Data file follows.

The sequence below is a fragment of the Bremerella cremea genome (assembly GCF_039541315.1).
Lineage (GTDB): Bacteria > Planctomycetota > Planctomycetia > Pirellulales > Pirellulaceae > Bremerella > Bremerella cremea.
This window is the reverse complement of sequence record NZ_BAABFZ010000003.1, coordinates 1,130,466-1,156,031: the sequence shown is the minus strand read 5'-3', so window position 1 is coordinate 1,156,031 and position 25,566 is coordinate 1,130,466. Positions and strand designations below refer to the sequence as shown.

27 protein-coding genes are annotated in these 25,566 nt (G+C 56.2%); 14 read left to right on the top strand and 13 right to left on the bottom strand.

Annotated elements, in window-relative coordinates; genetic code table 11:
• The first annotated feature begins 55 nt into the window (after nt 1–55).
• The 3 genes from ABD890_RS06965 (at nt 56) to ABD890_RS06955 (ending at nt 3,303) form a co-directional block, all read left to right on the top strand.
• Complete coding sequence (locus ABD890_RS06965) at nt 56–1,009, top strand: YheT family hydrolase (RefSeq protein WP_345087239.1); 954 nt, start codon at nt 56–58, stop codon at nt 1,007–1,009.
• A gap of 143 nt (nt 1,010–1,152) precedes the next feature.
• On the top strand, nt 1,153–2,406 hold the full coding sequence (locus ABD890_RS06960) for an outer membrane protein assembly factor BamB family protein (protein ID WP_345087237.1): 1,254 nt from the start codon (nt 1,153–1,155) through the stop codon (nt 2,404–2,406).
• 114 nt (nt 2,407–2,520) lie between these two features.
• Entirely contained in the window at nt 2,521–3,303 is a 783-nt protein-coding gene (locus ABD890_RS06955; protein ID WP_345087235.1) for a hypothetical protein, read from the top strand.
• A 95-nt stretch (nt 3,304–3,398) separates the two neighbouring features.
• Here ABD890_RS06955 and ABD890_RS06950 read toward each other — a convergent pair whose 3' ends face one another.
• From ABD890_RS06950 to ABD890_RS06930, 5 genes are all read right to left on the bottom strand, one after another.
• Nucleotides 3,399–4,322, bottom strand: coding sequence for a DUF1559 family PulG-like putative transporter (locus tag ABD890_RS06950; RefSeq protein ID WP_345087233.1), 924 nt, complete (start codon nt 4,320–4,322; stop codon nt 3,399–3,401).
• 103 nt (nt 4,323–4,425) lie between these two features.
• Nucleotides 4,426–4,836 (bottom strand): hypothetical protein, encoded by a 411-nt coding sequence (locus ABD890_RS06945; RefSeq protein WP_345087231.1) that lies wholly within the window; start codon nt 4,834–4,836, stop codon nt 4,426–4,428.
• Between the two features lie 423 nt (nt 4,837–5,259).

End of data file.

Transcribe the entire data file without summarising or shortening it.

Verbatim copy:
The sequence below is a fragment of the Bremerella cremea genome (assembly GCF_039541315.1).
Lineage (GTDB): Bacteria > Planctomycetota > Planctomycetia > Pirellulales > Pirellulaceae > Bremerella > Bremerella cremea.
This window is the reverse complement of sequence record NZ_BAABFZ010000003.1, coordinates 1,130,466-1,156,031: the sequence shown is the minus strand read 5'-3', so window position 1 is coordinate 1,156,031 and position 25,566 is coordinate 1,130,466. Positions and strand designations below refer to the sequence as shown.

27 protein-coding genes are annotated in these 25,566 nt (G+C 56.2%); 14 read left to right on the top strand and 13 right to left on the bottom strand.

Annotated elements, in window-relative coordinates; genetic code table 11:
• The first annotated feature begins 55 nt into the window (after nt 1–55).
• The 3 genes from ABD890_RS06965 (at nt 56) to ABD890_RS06955 (ending at nt 3,303) form a co-directional block, all read left to right on the top strand.
• Complete coding sequence (locus ABD890_RS06965) at nt 56–1,009, top strand: YheT family hydrolase (RefSeq protein WP_345087239.1); 954 nt, start codon at nt 56–58, stop codon at nt 1,007–1,009.
• A gap of 143 nt (nt 1,010–1,152) precedes the next feature.
• On the top strand, nt 1,153–2,406 hold the full coding sequence (locus ABD890_RS06960) for an outer membrane protein assembly factor BamB family protein (protein ID WP_345087237.1): 1,254 nt from the start codon (nt 1,153–1,155) through the stop codon (nt 2,404–2,406).
• 114 nt (nt 2,407–2,520) lie between these two features.
• Entirely contained in the window at nt 2,521–3,303 is a 783-nt protein-coding gene (locus ABD890_RS06955; protein ID WP_345087235.1) for a hypothetical protein, read from the top strand.
• A 95-nt stretch (nt 3,304–3,398) separates the two neighbouring features.
• Here ABD890_RS06955 and ABD890_RS06950 read toward each other — a convergent pair whose 3' ends face one another.
• From ABD890_RS06950 to ABD890_RS06930, 5 genes are all read right to left on the bottom strand, one after another.
• Nucleotides 3,399–4,322, bottom strand: coding sequence for a DUF1559 family PulG-like putative transporter (locus tag ABD890_RS06950; RefSeq protein ID WP_345087233.1), 924 nt, complete (start codon nt 4,320–4,322; stop codon nt 3,399–3,401).
• 103 nt (nt 4,323–4,425) lie between these two features.
• Nucleotides 4,426–4,836 (bottom strand): hypothetical protein, encoded by a 411-nt coding sequence (locus ABD890_RS06945; RefSeq protein WP_345087231.1) that lies wholly within the window; start codon nt 4,834–4,836, stop codon nt 4,426–4,428.
• Between the two features lie 423 nt (nt 4,837–5,259).